Thursday, October 24, 2002
Photo by: Randy Tunnell; Photo: No Tourist Trap: The Grill on Ocean Avenue is reason enough to return to the Great Tourist Way.
Alot of people who''ve lived here a long time will do just about anything to avoid Ocean Avenue. The tourists, the parking, the chain stores. It''s a point of pride-a block off Ocean, yes, but Ocean itself? We just don''t go there.
So it was with skeptical mien that I booked a table for four at The Grill on Ocean Avenue. Go ahead, I said-impress me.
The Grill looks like a lot of other Carmel joints: dark wood, cozy tables, fireplace, inviting bar. Wafting over the sound system, the same inoffensive ''70s muzak. But unlike some of the other bistro-style eateries, this place wasn''t empty. By 6pm on a Wednesday night, ten tables-almost half the restaurant-were filled. In today''s market, that''s more than pretty good, and it was my first tip that something tasty was going on behind those kitchen doors.
The Grill''s menu is a blend of early ''90s fusion and California bistro. Nothing you haven''t seen before in Napa, L.A. or even Pebble Beach. The dishes I sampled weren''t blow-your-socks-off unique. But they weren''t ordinary, either, and with rare exception, they tasted great. Really great. And I''ll take good taste over kooky innovation any day.
We ordered a la carte, as well as from the Sunset Dinner prix-fixe menu. I feel strongly that restaurants shouldn''t try to fob off yesterday''s lunch or second-string entrees on an unsuspecting Early Bird diner. At The Grill, the Sunset Dinner-appetizer, entree and dessert for $21.50-held up to the twice-as-expensive a la carte option. It''s definitely the way to go. Just remember, you have to get your order in by 6pm.
One caveat: Some of the appetizers that do not appear on the Sunset Dinner menu are worth shelling out for. The Wood Grilled Portabella Mushroom and Polenta ($8.75) came ladled over a mixed green salad, with a dollop of warm, oozy goat cheese and a bouquet of roasted red peppers. The mushroom slices were hearty and redolent with olive oil and garlic; the polenta was nicely crisped; the whole was scrumptious.
Another winning appetizer is Asian Crab Cakes ($10.75), two very crabby, plump baubles sitting pretty on a bed of mango chutney, surrounded by generous portions of two sauces: a gentle mango, and a spicy Anise-flavored hoisin barbecue. Lots of flavor. Lots of fun.
A Warm Spinach and Duck Salad ($11.50) continued the accent on bold flavors and hearty, meaty centerpieces. The duck had been smoked and then sauteed, and was covered with sauteed wild mushrooms, pinenuts, and wilted spinach leaves slathered in ginger soy vinaigrette. The only complaint is that the dish was so hearty-fairly bursting with succulent duck meat-that it did more than tease our appetite; it came close to satiating it.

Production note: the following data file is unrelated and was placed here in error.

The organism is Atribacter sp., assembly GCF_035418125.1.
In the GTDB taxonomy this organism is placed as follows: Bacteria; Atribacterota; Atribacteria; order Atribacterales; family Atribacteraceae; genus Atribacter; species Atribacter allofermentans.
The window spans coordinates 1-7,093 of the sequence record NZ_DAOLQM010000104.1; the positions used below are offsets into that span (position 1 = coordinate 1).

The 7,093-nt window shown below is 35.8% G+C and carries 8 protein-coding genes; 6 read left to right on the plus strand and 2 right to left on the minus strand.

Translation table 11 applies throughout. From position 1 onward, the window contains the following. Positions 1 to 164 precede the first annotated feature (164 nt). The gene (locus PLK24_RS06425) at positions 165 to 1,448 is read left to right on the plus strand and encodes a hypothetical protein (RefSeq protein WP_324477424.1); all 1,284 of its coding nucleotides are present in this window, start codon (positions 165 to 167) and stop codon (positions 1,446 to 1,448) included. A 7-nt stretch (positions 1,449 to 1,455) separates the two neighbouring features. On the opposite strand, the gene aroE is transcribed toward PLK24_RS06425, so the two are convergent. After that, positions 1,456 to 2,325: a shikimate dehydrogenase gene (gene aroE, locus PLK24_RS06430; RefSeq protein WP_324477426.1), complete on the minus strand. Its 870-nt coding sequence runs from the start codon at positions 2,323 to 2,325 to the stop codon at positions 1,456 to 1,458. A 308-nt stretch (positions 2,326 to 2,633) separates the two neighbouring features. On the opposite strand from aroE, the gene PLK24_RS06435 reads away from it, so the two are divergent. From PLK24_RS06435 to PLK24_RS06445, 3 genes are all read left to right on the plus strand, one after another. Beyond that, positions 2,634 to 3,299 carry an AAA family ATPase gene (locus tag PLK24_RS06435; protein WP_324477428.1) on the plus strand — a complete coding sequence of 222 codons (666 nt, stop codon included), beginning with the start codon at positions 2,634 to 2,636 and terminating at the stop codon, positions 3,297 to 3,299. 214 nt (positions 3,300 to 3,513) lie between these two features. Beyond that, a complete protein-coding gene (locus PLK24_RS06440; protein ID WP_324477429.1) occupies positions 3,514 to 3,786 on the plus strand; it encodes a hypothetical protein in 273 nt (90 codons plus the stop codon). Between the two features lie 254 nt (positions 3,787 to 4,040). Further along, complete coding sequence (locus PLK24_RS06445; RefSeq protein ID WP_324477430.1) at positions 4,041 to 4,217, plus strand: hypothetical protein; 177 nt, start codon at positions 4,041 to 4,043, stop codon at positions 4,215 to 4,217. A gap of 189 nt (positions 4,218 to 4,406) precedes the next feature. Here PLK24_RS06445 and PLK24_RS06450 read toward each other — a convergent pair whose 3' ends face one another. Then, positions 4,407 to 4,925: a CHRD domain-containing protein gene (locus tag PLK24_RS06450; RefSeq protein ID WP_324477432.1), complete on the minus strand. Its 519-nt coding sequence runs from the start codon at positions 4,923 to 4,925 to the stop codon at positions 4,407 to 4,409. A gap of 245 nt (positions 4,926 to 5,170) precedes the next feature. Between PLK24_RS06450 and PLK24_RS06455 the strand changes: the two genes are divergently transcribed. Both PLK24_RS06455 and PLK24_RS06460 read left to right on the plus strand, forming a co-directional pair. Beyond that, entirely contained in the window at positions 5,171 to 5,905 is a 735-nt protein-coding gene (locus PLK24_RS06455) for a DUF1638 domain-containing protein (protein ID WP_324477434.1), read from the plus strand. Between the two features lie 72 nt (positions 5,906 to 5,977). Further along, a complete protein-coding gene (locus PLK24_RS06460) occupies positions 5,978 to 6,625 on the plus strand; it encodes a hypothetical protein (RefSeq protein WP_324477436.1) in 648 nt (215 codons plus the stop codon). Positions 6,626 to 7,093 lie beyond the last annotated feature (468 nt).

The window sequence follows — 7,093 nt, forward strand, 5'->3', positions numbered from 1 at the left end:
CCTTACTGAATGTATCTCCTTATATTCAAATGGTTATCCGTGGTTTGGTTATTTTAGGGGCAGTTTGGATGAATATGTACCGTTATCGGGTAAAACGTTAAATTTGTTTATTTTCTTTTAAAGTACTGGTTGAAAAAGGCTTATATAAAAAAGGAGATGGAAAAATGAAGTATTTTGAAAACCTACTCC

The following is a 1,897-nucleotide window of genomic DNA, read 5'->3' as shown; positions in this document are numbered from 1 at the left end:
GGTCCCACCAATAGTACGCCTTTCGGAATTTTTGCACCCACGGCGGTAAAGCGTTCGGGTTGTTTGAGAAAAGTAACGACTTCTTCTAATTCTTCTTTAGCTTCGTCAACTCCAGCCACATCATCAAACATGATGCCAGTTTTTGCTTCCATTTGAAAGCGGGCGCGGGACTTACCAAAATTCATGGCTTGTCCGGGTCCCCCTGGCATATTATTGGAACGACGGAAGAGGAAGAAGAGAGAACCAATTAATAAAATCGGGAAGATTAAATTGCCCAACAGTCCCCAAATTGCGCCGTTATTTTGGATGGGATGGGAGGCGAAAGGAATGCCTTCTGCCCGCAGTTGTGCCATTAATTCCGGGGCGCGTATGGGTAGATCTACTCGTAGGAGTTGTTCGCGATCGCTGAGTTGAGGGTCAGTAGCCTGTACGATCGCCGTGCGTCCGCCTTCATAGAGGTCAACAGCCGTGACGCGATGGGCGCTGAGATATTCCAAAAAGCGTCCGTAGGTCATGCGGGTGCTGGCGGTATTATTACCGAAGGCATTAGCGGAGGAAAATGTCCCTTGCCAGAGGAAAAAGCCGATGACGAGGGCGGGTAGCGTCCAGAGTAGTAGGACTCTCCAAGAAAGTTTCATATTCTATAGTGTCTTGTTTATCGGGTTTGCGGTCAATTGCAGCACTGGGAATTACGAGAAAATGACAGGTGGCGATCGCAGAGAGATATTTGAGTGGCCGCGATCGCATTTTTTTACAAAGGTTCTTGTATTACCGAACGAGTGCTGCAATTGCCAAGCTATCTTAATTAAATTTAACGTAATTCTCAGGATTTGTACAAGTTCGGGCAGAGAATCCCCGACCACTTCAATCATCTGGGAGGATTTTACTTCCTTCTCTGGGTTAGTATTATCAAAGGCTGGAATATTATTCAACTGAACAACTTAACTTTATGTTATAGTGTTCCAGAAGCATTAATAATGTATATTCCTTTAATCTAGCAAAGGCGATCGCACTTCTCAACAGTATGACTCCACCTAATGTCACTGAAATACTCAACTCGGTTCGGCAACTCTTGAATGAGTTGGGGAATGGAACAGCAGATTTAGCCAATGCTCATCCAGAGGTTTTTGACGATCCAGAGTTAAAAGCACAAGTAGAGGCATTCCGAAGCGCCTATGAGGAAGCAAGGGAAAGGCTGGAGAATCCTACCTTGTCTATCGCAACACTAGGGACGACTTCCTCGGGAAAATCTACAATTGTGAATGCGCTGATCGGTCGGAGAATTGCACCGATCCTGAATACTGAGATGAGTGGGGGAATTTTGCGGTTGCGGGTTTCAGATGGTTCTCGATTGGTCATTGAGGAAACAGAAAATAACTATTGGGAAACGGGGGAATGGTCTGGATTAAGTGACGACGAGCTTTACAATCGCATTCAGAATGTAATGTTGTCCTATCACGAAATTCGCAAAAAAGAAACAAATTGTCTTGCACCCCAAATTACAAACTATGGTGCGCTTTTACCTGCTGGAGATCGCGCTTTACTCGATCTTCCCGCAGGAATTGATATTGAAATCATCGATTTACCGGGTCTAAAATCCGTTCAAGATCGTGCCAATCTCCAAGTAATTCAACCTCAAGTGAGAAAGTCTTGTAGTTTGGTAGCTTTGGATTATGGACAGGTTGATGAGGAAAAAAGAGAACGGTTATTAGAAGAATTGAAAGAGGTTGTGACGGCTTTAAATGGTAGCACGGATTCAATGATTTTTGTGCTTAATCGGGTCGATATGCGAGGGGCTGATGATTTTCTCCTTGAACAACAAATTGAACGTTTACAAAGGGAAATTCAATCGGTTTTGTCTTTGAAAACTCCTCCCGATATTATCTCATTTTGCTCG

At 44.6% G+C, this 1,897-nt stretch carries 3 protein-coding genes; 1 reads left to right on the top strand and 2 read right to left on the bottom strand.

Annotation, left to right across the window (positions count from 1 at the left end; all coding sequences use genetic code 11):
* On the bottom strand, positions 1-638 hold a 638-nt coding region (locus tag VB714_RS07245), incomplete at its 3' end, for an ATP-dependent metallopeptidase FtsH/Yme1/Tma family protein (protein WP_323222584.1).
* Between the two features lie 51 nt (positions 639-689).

The Sunset Dinner comes with a choice of soup or salad. We chose the salad, and it was lovely-crisp Carmel Valley mixed greens in a citrus-soy Asian-style vinaigrette (one of three dressing choices). Not for the faint-hearted.
That brings up another point. This chef loves citrus. And soy. And mango. They show up, in various combinations, throughout the menu. I happen to love the taste, but if you''re a heavy-cream-and-green-peppercorns kind of person, you may find yourself grumbling.
On to the main courses. The Sunset Dinner eaters in my party chose the Black Angus Bistro Steak and the Pacific Salmon. Both were delicious. The steak came smothered in an au jus and wild-mushroom sauce (nice and light), accompanied by garlic mashed potatoes and sauteed summer vegetables. The salmon was served with roasted red potatoes, red peppers, and a delicious tower of sauteed spinach. Garlic was everywhere, in unstinting proportion-yum.
The Filet Mignon with Cracked Black Pepper Crust, plucked from the a la carte menu, was indeed delicious. Yes, it''s a better cut of meat than the Bistro Steak, and yes, the Roquefort cheese melting into its crust was mouthwateringly good, but it came with the same roasted potatoes and sauteed spinach as the Sunset Dinner, yet cost $25.50 all by itself. I''m not faulting the restaurant for this in any way-it''s just a tip to wallet-watchers who are able to dine early. Heck, if someone else is paying, I''ll go for the Filet Mignon.
The only dish I didn''t care for was the Pan-Roasted California Sea Bass (not endangered). I thought the Cajun spice rub overpowered the gentle mango puree sauce.
A word about service here: Our waitress on my first visit was so gracious, so accommodating, that I had to come back a second time to see whether it was just her. It wasn''t. The Grill''s waitstaff is pleasant, well-informed, patient and not overly familiar. On my first visit, the waitress crossed out my order twice without batting an eye, and went outside to tell a smoking diner that her appetizer was ready, should she care to step inside. (I contrast that with another restaurant where the waiter served the entree while customers were in the ladies'' room.) On my second visit, the waiter re-seated us out of a draft, brought an extra sauce for the steak, and rustled around in the kitchen to find a substitute dessert for the Sunset Dinner, just because I asked for it. The Grill''s staff acts as if they''re honored by the customer''s presence, rather than the other way around.
And that dessert he rustled up, the mango mousse cake, brought smiles to everyone. It''s light, tangy, buttery, and the colors look great on the plate: yellow sauce, white cake, orange mango layer, red strawberries and a brace of bright green mint leaves. A shot of espresso-dark, rich, and sugary-completed a very satisfying meal. On Ocean Avenue, of all places.